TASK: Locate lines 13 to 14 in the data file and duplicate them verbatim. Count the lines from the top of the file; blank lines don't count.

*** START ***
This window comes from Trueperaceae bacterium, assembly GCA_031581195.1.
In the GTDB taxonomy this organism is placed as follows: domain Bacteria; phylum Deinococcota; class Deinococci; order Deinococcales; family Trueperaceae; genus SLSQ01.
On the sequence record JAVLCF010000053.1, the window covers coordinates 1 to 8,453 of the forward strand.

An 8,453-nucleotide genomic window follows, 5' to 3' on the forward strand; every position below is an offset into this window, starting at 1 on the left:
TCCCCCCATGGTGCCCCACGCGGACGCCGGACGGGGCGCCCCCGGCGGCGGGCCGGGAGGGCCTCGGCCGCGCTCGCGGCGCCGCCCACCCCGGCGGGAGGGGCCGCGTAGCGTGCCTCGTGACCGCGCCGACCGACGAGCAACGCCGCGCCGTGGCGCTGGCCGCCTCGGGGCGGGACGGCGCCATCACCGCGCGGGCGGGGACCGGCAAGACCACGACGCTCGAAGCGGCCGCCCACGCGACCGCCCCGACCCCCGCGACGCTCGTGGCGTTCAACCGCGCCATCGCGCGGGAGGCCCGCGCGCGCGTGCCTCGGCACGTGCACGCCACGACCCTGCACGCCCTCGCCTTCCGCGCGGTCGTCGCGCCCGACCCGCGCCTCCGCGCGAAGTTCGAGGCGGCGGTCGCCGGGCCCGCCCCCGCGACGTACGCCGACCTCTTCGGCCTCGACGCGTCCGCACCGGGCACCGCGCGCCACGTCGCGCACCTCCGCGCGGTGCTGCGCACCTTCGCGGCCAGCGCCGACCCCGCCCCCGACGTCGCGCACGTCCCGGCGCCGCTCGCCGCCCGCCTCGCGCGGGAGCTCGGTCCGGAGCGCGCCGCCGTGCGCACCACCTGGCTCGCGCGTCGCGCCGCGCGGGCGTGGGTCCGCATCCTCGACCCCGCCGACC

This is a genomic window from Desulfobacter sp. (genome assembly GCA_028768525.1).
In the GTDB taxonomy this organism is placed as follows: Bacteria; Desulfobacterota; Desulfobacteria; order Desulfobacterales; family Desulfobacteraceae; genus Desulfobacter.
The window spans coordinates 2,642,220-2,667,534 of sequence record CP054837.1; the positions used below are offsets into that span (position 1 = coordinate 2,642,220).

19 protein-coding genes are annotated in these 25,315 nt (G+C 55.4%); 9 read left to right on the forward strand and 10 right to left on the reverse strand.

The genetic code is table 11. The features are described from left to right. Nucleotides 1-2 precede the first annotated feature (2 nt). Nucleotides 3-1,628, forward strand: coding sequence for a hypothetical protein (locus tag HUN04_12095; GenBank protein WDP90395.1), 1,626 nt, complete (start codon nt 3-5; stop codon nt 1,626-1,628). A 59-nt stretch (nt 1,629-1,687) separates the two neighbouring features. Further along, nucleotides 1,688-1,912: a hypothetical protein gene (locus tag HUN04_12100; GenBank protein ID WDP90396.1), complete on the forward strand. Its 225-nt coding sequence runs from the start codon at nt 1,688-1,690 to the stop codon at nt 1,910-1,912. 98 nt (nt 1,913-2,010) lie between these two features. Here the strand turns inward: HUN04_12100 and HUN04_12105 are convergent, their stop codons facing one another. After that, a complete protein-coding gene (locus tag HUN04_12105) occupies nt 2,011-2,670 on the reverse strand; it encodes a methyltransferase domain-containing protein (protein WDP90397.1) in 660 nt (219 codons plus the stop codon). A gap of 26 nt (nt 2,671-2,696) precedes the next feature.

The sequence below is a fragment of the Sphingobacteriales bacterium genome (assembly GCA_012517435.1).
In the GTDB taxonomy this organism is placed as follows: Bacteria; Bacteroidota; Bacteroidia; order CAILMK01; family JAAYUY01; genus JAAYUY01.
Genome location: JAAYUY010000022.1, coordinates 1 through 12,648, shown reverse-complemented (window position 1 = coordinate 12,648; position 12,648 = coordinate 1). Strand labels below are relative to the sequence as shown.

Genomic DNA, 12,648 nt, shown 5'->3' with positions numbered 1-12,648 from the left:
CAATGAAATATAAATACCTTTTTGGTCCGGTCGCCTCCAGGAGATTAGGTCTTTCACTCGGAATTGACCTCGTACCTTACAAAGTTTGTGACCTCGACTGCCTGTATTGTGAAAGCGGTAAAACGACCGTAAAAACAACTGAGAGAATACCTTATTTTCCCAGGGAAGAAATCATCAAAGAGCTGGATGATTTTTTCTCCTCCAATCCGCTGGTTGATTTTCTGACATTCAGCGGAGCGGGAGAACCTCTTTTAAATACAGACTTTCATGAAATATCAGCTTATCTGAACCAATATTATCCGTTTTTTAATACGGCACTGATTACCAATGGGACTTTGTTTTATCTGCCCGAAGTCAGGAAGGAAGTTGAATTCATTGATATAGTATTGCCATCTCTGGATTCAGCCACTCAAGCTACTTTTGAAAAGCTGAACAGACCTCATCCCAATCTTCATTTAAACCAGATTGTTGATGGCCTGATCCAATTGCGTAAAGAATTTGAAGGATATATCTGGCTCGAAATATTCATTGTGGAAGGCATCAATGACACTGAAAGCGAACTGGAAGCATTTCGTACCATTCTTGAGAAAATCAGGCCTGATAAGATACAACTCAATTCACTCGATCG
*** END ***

Genome location: JAAYUY010000022.1, coordinates 1 through 12,648, shown reverse-complemented (window position 1 = coordinate 12,648; position 12,648 = coordinate 1). Strand labels below are relative to the sequence as shown.

Genomic DNA, 12,648 nt, shown 5'->3' with positions numbered 1-12,648 from the left: